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Donald Trump (2nd L) poses with officials from Commerce Bank at an event to promote the opening of two new Commerce Bank branches September 6, 2001, in New York City. Trump made the first deposit of $5 million. (Photo by Spencer Platt/Getty Images)
Donald Trump (2nd L) poses with officials from Commerce Bank at an event to promote the opening of two new Commerce Bank branches September 6, 2001, in New York City. Trump made the first deposit of $5 million. (Photo by Spencer Platt/Getty Images)

Three things we learned from Donald Trump's taxes

The New York Times investigation of Donald Trump's tax return between 1985 and 1994 sheds light on the true nature of the man who coined "The Art of The Deal."

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If you grew up during the nineties, you might remember the image of Manhattan tycoon Donald Trump, who became famous for his supposed good nose for business, overcoming the risk of falling into bankruptcy more than once.

For the generation of adults at the time, he was a new post-Nixon figure of Rockefeller, and his handling of publicity transformed him into the role model for those who blindly believed in the American Dream.

Fast-forwarding some years, Trump is - surprisingly - the president of the United States, and it takes only a Google search on his name to find out everything that is wrong in that statement.

Since his inauguration, Trump became the second U.S. president to refuse to make his tax returns public, giving investigative journalists a considerable workload, and now forcing Congress to step down to his level in a legal battle for information.

If Donald J. Trump were really a business genius, as he sold in his famous book "The Art of The Deal," closely watching his taxes would be a master class for any real estate entrepreneur.

On the contrary, these documents are now the Department of Commerce's best-kept secret and the headline of a new and extensive report by the New York Times.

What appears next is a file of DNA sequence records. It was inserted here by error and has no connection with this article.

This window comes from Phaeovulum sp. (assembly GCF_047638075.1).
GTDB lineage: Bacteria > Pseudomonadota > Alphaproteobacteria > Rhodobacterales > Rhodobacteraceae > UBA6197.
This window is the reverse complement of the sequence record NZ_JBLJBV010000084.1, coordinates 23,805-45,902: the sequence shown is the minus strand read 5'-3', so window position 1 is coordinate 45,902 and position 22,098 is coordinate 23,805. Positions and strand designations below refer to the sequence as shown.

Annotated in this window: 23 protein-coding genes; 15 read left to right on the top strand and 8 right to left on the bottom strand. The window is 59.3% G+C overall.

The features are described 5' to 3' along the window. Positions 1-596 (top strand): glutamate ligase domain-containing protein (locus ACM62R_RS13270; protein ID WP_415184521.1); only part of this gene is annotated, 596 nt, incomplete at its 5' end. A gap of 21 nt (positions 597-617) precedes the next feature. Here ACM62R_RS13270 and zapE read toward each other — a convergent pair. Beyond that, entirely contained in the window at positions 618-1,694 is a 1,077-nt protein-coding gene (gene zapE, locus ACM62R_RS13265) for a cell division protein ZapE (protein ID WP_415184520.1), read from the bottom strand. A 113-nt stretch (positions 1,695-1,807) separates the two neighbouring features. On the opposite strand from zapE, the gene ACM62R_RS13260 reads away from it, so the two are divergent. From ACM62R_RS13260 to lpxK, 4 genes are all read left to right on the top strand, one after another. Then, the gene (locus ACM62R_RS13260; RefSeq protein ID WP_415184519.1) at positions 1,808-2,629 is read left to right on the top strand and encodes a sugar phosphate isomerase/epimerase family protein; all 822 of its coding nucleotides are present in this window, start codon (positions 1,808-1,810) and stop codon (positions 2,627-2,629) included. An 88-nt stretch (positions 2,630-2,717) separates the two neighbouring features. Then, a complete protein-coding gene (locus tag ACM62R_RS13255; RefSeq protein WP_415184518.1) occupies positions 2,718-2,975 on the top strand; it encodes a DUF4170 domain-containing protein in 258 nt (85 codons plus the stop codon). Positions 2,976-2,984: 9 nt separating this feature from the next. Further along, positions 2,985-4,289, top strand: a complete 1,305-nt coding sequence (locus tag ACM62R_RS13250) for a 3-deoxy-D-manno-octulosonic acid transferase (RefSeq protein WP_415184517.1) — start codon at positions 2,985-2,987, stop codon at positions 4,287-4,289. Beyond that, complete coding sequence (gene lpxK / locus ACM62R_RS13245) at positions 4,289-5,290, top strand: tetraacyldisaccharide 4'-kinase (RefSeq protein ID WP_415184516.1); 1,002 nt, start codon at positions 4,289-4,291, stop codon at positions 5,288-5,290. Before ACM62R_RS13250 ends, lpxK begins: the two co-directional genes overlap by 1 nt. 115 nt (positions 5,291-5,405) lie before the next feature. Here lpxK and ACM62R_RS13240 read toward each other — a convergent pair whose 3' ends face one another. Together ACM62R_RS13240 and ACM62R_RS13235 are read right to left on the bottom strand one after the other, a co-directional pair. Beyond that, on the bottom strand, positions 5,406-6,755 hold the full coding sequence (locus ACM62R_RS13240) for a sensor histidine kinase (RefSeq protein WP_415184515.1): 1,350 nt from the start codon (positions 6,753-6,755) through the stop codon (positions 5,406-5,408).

Russ Buettner and Susanne Craig obtained the necessary information to recreate Donald Trump's tax returns between 1985 and 1994, reaching conclusions that dismantle the myth of the great tycoon.

A business fiasco

The analysis of the figures showed that, by the mid-1980s, and after investing money inherited from his father's real estate business, Trump reported losses of $ 46.1 million in casinos, hotels and commercial premises.

Since then, there was not a year in which he didn't report losses and, according to journalists, "Mr. Trump appears to have lost more money than nearly any other individual American taxpayer."

However, the losses were not accounted for as such.

Although the Times stipulates that Trump's financial losses between 1990 and 1991 "were more than double those of the nearest taxpayers in the I.R.S. information for those years," Trump would have lost enough money to "avoid paying income taxes for eight of the ten years."

The art of depending on Dad

The research draws a parallel line between the finances of Donald Trump and his father, Fred C. Trump, who amassed great fortune thanks to his business in construction.

By 2018, now President Trump would have received "at least $ 413 million from his father" who, in comparison, maintained a "stable and profitable empire of rental apartments in Brooklyn and Queens."

This information is currently being investigated by the Attorney General of New York who has put the magnifying glass on a large part of the projects of the Trump Organization, and whose indications are that "much of the money Mr. Trump had received from his father came from his participation in dubious tax schemes, including instances of outright fraud."

A "fraudulent" president

Donald Trump's favorite strategy during his career as a businessman was to use publicity in his favor when it came to shielding his name in financial matters.

A right image was much more potent at that time than your bank records.

In the same way, his campaign was based on the supposed "success" of the businessman when it came to convincing voters that he would be a "master" when taking the reins of the country.

However, the discovery of journalists shows not only that the president seems to be a fiasco in business, but that his real art is to circumvent legal procedures and resort to green paths when fattening his wallet.

What would have allowed Donald Trump to survive economically for so many years was the simple fact of not owning the money he lost. According to the figures of his taxes, the money came from banks and investors and, when that money was over, he could always go back to his father.

Meanwhile, his frequent declaration of economic losses - which totaled up to $ 1.17 billion over ten years - simply allowed him never to pay income taxes.

If there were any doubts about the reason behind his "great tax reform" and his reluctance to make his tax returns public, this report clears them all.

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